To the Editor:
The paper by Yun et al1 addresses an important issue-whether treatment of depression improves adherence to antiretroviral therapy (ART) in patients with HIV. There are several aspects of this paper on which we would like to comment.
We believe that the data presented in Table 3 have not been interpreted correctly. The authors seem to have confused column percentages and row percentages. They comment about the top part of Table 3: “The proportion of depressed patients adherent to ART was significantly lower among those not receiving ADT compared with those who received ADT (65% vs. 35%, respectively; P < 0.01).” The 65% and 35% are the percents receiving and not receiving antidepressant treatment (ADT) among those with >95% adherence. The relevant numbers from this part of the table are the row percentages; that is, among those who got ADT (n = 376), 18% (68 of 376 patients) were 95% adherent to ART. Among those who did not get ADT (n = 130), 28% (37 of 130 patients) were 95% adherent to ART. Thus, contrary to what the authors state, the proportion of depressed patients adherent to ART was higher among those not receiving ADT (28%) compared with those who received ADT (18%). This is also shown in the odds ratio (OR) that the authors show in Table 3 but do not comment on in the text. The OR of 0.55 [(68 × 93)/(37 × 308)] is the odds of the patients receiving ADT having >95% adherence to ART compared with those who do not receive ADT. The reference group is those who did not receive ADT. The interpretation is that those receiving ADT are less likely to be >95% adherent to ART than those who are not receiving ADT.
The same row and column issues pertain to the bottom of Table 3, where the authors compare the rates of achieving 95% ART adherence in those adherent and not adherent to ADT. They state: “In addition, when ART adherence was stratified by ADT adherence status, the proportion of depressed patients adherent to ART was significantly higher among ADT-adherent patients compared with ADT-nonadherent patients (69% vs. 31%, respectively; P = 0.001).” Again, the relevant numbers from this part of the table are the row percentages; that is, among those adhering to ADT (n = 194), 24% (47 of 147 patients) were 95% adherent to ART. Among those not adherent to ADT (n = 182), 12% (21 of 182 patients) were 95% adherent to ART. The percents presented in the text therefore greatly overstate the actual percentages and the magnitude of the differences between groups.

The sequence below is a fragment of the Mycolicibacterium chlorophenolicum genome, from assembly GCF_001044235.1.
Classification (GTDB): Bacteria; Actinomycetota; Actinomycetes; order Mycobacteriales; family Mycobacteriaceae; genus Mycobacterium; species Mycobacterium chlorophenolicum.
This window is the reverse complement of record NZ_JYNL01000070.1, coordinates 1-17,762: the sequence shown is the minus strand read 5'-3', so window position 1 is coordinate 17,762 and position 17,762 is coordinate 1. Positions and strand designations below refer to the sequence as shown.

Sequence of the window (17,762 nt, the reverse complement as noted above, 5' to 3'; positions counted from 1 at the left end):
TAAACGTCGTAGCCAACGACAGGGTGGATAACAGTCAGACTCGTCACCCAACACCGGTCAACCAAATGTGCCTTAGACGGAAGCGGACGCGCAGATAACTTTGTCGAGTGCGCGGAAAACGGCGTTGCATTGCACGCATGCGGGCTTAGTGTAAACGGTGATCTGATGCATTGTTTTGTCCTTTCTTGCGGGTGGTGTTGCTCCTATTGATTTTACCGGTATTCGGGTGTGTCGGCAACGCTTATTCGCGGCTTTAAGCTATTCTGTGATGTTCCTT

Several aspects of the data presented in Table 4 are concerning. One is that Table 3 analyzes 506 cases, and Table 4 analyzes 323; thus, 36% of the sample is somehow lost in the longitudinal analysis. Presumably this is related to people who do not have 6 months of “before” and 6 months of “after” data, but this is not discussed, and no data are presented about how these losses bias the analysis.
Another concerning aspect of Table 4 is that ART adherence before and after receiving ADT (the first 2 rows of the Table) does not seem to be related to ADT adherence. In the 6 months before receiving ADT, those who adhere to ADT and those who do not have the same ART adherence (51% and 53%, respectively), which is what one would expect. In the 6 months after starting ADT, however, those who adhere and those who do not improve to 93% and 90%, respectively. The authors write in their discussion section: “Those individuals adherent to ADT were also more adherent to ART,” but the data in Table 4 suggest, to the contrary, that ART adherence is the same regardless of whether or not patients adhere to ADT.
A final curious aspect of the data presented in Table 4 is that the “after ADT” adherence rates were all extremely high (93%, 90%, and 91%). Why are these depressed patients adhering so well, regardless of depression treatment or depression treatment adherence? This suggests that time is the only important factor here; that is, regardless of depression treatment or ADT adherence, ART adherence quickly improves to 90% or higher. This seems highly unlikely.
Table 5 suggests a strong relation between ADT adherence and ART adherence. The sample used for this regression is not described (eg, there are no analytic sample sizes), however, and the findings for ADT adherence seem to contradict the data presented in Table 4 (ie, rows 1 and 2, which show no relation between ADT adherence and ART adherence).
We share the authors' interest in this study question and agree that there are no longitudinal analyses that directly address the relation between depression treatment and ART adherence. Nevertheless, we do not believe that the analyses they present clarify this important issue.
Ira B. Wilson, MD, MSc*
Denise Jacobson, PhD, MPH†
*Institute for Clinical Research and Health Policy Studies Tufts-New England Medical Center Boston, MA, †Department of Family and Community Medicine Tufts University School of Medicine Boston, MA
1. Yun LW, Maravi M, Kobayashi JS, et al. Antidepressant treatment improves adherence to antiretroviral therapy among depressed HIV-infected patients. J Acquir Immune Defic Syndr